Learning Difficulties and Differences or an Opportunity to Learn Brilliantly?
By Beverley Paine
Just wanted to share something my 26 year said to me the other night.
He was a late reader and writer, yet always called himself a writer. He would tell me his stories and I'd write or type them. There weren't many, but I trusted that he was a writer anyway. I don't think he's ever read a novel.
He is a reader and writer now of course. In fact, he's tutoring TAFE students while he studies for his Advanced Diploma (IT). He was unschooled and spent his time learning naturally, playing and helping mum and dad do whatever. It was a busy, productive and constructive life. A little bit socially isolated for the most part, but that didn't seem to hinder his social development or socialisation process.
A couple of years ago, after starting TAFE, he revealed that he'd discovered he was dyslexic. I wasn't surprised. I'd borrowed a book about special needs and dyslexia when he was aged nine and did a few 'tests'. He didn't tick the boxes for dyslexia. As a toddler he would have the most amazing tantrums, but I quickly worked out he was frustrated at not being able to communicate his thoughts. He was my third child and I'd learned a thing or two from parenting his siblings. Being attentive and observant and identifying needs had started to become second nature by the time he'd arrived on the scene.
A year ago a homeschooling mum was talking to me about her son and the issues he had both at school and home. This little boy has dyspraxia, more specifically developmental verbal dyspraxia. Little boxes were being ticked in my head as she talked. It was as though she was describing my son's early years.
Our son's dyslexia becomes apparent when he noticed he couldn't spell when handwriting but had no troubles when typing. He also has troubles when spelling words aloud. He skipped handwriting during childhood and went straight to typing in his early teens. It was only when needed to write notes by hand for exams at TAFE that he re-discovered the problem.
While visiting us the other night he described what happens when he's reading numbers. Throughout childhood he did maths mentally, occasionally using paper as an aide. I asked him to work through a grade 8 (first year high school) maths book when he was aged 14, but only to give him experience with that form of learning should he need or want to go to school. And he'd also taught himself algebra using online resources a few years ago because he needed to know it for a TAFE course.
Over the past year he has worked out that not only does he have problems with spelling, he also reads numbers incorrectly (dyscalclia), for example saying 3 in 459, instead of 4. He knows it is 3, but says 4, not hearing or realising that he's said 4, thinking he's said 3. There is a definite disconnect happening somewhere in his head. Sometimes he reverses numbers too, for example 56, instead of 65, and only realises if he gets the sum wrong or it is pointed out by others.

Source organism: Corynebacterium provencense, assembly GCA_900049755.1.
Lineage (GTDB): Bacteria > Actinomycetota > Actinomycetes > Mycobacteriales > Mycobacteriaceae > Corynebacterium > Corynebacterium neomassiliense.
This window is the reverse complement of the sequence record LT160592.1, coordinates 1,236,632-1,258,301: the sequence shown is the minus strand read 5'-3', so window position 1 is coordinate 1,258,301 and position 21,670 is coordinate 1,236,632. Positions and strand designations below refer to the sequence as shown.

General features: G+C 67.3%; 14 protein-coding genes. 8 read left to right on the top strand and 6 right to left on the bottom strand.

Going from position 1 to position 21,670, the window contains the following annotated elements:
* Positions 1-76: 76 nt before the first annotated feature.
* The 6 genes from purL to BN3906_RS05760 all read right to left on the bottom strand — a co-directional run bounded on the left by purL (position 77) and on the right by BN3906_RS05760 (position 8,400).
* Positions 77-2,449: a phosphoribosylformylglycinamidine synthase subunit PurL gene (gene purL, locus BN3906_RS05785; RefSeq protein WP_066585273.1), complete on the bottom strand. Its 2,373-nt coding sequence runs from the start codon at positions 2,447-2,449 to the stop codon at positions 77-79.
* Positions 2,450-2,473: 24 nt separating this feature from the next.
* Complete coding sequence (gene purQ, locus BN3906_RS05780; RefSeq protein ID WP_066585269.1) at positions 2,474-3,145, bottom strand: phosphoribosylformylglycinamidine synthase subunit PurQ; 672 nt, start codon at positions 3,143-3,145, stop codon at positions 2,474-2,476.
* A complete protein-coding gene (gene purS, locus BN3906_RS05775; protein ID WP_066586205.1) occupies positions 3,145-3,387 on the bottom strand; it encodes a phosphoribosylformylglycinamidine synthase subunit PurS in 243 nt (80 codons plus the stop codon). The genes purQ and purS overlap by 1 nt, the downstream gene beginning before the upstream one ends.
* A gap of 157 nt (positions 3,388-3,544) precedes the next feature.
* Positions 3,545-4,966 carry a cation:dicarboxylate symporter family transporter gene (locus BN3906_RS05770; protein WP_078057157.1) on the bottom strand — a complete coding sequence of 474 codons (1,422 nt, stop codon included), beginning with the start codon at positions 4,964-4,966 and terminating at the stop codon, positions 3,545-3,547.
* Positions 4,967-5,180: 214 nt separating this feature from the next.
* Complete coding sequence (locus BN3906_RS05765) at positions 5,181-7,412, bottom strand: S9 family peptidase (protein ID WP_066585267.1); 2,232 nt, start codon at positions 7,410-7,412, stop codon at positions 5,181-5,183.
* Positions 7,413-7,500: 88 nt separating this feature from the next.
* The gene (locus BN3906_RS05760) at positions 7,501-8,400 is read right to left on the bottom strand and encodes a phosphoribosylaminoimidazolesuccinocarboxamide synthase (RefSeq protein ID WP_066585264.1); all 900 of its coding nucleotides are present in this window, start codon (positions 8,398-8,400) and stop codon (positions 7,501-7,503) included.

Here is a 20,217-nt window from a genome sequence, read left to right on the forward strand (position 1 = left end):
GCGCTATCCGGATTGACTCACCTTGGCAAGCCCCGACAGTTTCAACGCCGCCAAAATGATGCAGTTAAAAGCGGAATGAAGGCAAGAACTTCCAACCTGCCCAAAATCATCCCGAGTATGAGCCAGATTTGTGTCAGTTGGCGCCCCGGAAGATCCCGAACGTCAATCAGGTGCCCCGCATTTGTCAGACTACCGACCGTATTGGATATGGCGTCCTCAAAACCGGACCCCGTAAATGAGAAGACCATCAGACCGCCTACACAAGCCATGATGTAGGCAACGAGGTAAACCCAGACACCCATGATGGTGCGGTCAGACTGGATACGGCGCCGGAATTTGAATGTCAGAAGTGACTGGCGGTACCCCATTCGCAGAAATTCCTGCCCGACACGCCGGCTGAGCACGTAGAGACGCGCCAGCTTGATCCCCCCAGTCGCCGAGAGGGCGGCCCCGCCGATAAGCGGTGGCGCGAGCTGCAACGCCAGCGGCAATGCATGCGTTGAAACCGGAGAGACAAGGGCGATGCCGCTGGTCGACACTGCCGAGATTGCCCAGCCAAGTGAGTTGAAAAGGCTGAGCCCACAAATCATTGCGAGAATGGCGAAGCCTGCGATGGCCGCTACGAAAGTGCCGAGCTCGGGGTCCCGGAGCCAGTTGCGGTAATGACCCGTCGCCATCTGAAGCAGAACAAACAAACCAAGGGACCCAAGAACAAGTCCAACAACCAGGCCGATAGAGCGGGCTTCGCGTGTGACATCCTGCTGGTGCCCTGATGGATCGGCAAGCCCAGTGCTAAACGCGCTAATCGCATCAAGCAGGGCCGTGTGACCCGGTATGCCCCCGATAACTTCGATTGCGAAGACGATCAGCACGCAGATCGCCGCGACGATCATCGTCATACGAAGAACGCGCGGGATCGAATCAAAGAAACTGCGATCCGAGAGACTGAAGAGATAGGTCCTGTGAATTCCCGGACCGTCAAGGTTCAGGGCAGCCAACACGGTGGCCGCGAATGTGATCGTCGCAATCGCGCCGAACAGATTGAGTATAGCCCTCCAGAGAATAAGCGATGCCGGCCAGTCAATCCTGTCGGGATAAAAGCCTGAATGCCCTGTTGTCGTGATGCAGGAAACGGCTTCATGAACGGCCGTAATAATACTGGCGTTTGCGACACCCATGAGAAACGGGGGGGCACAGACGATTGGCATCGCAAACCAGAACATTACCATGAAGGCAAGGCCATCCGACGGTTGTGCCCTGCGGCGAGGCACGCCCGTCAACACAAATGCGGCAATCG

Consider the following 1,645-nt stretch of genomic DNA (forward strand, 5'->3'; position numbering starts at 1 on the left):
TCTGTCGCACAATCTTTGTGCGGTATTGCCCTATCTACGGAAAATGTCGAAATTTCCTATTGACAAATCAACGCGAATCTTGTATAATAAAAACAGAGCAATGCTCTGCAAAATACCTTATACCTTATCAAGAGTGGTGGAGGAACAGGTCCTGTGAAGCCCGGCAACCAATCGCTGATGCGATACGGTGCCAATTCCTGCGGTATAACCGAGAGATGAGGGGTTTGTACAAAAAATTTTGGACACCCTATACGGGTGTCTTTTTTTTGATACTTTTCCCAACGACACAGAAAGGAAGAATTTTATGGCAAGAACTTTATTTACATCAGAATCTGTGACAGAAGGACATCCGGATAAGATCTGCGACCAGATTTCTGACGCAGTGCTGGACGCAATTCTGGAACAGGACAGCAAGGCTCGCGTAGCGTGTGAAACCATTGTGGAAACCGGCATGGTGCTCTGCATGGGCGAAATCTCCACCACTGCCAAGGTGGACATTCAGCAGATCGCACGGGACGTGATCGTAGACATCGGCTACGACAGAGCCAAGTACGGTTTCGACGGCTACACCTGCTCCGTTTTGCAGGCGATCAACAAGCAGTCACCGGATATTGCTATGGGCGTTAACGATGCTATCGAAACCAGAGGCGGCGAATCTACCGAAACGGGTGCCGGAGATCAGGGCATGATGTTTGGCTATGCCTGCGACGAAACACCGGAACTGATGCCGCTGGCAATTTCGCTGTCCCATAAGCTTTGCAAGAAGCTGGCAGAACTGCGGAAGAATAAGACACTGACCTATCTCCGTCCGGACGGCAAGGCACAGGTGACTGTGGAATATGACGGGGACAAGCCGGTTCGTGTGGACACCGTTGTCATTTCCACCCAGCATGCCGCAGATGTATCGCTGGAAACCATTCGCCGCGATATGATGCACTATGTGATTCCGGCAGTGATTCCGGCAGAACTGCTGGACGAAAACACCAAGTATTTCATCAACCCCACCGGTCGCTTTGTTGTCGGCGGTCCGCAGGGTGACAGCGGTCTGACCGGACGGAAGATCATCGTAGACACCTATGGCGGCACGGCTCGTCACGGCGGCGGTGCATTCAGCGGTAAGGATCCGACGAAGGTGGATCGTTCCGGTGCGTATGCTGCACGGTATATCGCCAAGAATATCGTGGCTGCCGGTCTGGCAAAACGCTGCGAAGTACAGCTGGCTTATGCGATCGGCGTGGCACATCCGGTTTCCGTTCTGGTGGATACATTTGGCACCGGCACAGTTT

As his mum I knew school would destroy him. It would crush his sense of self-esteem, his confidence in his ability to learn, and his understanding of himself as a learner. They would not have been able to meet his individual learning needs. He would have had to conform to their learning schedules, study what they wanted him to learn, in the way they presented it. There would have been no flexibility, no allowances for his differences. And worse than that, they would have destroyed his instinctive understanding of the nature of learning.
At home we had all the time in the world to learn in whatever way worked for him. I knew he was different. I knew it was hard for him. I comforted him as best I could whenever his frustration got the better of him. Life wasn't always fun and games.
Yesterday his dad proclaimed him a genius. The day before his older sister told friends he'd ace a MENSA test. We're all in awe of what he can do. He's a creative problem solver with a positive 'have a go' attitude.
Sometimes I look at him and think, "Wow. This kid did little else but play for the first twenty years of his life." And I think of all those kids in school and wonder what would happen if they were allowed to play too. Especially the ones that tick the 'learning differences' boxes. What a difference that would make!
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We began educating our three children in 1985, when our eldest was aged five years. In truth, we had helped them learn what they need to learn as they grew and explored and discovered this amazing world since the moment they were born. I am a passionate advocate of allowing children to learn unhindered by unnecessary stress and competition, meeting developmental needs in ways that suit their individual learning styles and preferences. Ours was a homeschooling, unschooling and natural learning family! There are hundreds of articles on this site to help you build confidence as a home educating family. I hope that your home educating adventure is as satisfying as ours was!
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